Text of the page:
Anyway, the bus conductor was telling her “madam, you don pass your bus stop, you go add fifty Naira.” While still trying to decide whether to make the detour, she had asked me how much it cost to get to Ikeja under-bridge from Allen and I happily told her fifty Naira thinking I was delivering good news. That was before I realized that this fifty Naira was a serious matter. Now she replied the conductor “I will see if I have it” and I almost started laughing. You will see whether you have a Lagos conductor’s money? That was rich. I dipped my hand in my bag and brought out a two hundred naira note and was about to pass it to the woman when like a heat-seeking missile, the little boy’s eyes glued to the money and started tracking it. He tracked the progress of my hand from the bag to the mother’s shoulder and I paused.

I hope you understand this but this is the whole point of this story. In that moment, I realized something. I realized that a child will in future make jokes about being poor, about wearing rags and turn it into an anecdotal experience. But I somehow felt sure that a stranger passing money on the bus to his mother because they could not afford the fare was something no child should have to endure, to live down, to battle to forget. I was determined that I would not be part of this boy’s trauma story. So I started trying to figure out a way to pass the money onto the woman without alerting the boy.

I draped my hand over her shoulder and started tapping, only to realize that the shoulder I was tapping belonged to the next passenger. I said sorry and thought oh damn it and shoved the money roughly down the front of her blouse and mouthed “take“. It all went downhill from there. The woman exclaimed, “ah ah but I need only fifty naira, this is too much” and all my rapid blinking and hushing gestures were disregarded. By then the kid had turned full around and was staring at me and his mum in turns. The conductor then repeated his demand for payment and she handed him the money. He did not have change. I had lots of loose change. I really do know how to hoard change because Lagos bus conductors are really irascible and it is best to put yourself at the best possible advantage. So I just handed the conductor a fifty and he gave her back the two hundred note which she tried to return to me. When I said no, feeling further embarrassed, she was now quite beside herself with gratitude. She kept saying “God bless you” and calling me aunty. She was at least ten years older than me. I was acutely uncomfortable and while I tried to leave the bus as hurriedly as possible, she dogged my steps, thanking me all the way and by this time my lower lip was trembling because of how big a deal two hundred and fifty bucks was, because it is a big deal when someone does something for another which should not be a big deal at all, but also because the very thing I had tried to avoid, her son seeing all this, had happened. To make it worse, she then nudged the boy “thank her, have you thanked this aunty?”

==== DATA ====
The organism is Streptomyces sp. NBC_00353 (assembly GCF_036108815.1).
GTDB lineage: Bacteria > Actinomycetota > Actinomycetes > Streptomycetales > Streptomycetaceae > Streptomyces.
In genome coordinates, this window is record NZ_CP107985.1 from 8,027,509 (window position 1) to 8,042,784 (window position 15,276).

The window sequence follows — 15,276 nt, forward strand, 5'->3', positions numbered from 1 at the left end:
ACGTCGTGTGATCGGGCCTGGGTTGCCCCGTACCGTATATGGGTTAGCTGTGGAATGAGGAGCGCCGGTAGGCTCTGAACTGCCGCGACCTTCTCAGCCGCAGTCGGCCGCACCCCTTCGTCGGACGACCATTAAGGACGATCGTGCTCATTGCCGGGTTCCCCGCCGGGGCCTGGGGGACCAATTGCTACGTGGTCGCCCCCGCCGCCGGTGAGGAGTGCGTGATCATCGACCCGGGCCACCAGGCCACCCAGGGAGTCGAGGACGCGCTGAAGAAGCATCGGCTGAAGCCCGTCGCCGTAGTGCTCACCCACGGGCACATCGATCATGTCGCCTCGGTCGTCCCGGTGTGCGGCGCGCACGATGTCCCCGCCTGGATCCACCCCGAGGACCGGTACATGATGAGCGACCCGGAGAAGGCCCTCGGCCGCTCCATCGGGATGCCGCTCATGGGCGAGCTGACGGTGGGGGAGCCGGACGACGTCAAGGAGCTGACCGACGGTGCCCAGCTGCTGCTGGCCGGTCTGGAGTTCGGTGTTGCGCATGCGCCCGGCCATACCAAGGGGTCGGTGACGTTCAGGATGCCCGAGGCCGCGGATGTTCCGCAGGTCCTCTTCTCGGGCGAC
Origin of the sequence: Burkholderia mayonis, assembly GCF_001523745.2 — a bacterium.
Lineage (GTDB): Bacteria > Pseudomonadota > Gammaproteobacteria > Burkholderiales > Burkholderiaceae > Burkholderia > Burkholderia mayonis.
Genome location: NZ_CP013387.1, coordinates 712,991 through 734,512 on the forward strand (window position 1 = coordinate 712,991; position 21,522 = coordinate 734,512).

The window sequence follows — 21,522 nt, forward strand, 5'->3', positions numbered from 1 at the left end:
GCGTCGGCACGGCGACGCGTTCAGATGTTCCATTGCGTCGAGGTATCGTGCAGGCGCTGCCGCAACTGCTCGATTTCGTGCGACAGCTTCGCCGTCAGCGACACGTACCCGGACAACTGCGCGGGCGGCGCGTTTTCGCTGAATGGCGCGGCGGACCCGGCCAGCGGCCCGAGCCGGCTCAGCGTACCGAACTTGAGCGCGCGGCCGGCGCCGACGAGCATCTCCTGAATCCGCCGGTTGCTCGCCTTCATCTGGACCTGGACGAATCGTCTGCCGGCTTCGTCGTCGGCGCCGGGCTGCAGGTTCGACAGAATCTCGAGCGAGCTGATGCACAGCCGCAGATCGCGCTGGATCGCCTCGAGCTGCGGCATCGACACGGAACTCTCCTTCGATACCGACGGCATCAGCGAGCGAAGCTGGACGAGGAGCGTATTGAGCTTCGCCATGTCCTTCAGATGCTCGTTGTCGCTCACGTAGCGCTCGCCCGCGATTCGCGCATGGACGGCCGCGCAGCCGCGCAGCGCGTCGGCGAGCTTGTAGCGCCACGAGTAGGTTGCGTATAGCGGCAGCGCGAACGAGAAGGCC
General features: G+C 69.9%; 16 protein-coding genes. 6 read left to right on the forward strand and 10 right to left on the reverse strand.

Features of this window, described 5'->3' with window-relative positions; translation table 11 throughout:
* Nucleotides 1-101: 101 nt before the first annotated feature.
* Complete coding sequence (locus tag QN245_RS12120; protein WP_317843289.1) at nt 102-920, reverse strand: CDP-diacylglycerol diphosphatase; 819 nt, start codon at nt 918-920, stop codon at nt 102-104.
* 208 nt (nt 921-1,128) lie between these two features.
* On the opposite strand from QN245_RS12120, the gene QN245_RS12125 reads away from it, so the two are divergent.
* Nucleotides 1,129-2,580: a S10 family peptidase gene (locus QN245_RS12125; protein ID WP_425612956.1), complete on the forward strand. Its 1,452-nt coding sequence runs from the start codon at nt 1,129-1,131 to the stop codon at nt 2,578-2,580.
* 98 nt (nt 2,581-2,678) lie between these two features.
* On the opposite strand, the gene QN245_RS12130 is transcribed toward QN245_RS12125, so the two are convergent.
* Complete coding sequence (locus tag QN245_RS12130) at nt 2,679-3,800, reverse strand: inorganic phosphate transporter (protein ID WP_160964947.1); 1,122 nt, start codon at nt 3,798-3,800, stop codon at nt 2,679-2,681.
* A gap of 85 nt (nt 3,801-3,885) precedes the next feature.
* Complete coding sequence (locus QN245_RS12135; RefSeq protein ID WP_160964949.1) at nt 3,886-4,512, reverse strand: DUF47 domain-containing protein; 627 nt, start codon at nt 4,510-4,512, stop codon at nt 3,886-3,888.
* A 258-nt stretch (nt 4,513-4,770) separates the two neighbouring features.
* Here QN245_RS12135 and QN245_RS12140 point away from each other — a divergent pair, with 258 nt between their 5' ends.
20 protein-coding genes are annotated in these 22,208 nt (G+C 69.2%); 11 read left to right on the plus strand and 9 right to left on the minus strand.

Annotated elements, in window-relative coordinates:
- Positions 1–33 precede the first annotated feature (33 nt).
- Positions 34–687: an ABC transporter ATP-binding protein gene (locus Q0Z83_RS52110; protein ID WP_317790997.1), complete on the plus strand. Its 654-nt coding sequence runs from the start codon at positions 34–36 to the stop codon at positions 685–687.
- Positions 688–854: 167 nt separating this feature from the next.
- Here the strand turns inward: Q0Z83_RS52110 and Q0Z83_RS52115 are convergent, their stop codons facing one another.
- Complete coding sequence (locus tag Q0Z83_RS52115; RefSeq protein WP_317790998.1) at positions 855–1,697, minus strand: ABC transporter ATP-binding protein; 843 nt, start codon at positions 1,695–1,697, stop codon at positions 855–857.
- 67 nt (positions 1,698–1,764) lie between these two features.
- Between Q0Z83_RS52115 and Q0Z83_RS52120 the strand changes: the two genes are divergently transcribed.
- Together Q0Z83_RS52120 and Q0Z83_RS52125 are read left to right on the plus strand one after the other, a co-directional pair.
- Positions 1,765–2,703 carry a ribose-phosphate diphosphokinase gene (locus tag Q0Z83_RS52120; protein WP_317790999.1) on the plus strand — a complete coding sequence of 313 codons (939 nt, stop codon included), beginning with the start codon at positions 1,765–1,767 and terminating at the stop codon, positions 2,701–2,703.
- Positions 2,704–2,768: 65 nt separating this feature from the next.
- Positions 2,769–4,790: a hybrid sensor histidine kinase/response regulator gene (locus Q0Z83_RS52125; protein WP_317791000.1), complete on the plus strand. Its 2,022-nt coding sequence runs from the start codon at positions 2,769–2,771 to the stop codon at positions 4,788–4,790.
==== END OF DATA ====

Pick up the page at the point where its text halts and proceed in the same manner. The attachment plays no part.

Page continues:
Some parents have no idea. I do not judge her, she doesn’t know better but if she did, she would have known that allowing her son witness that loss of dignity, letting him watch her “humiliation” and worse of all, making him a party to it by forcing him to add his thanks is a hard thing for a child to forget. And children do not forget, they see more than you imagine and they do not forget.

This is for children who have had to live this down and have risen above it, and for parents who get it and wishing that more would.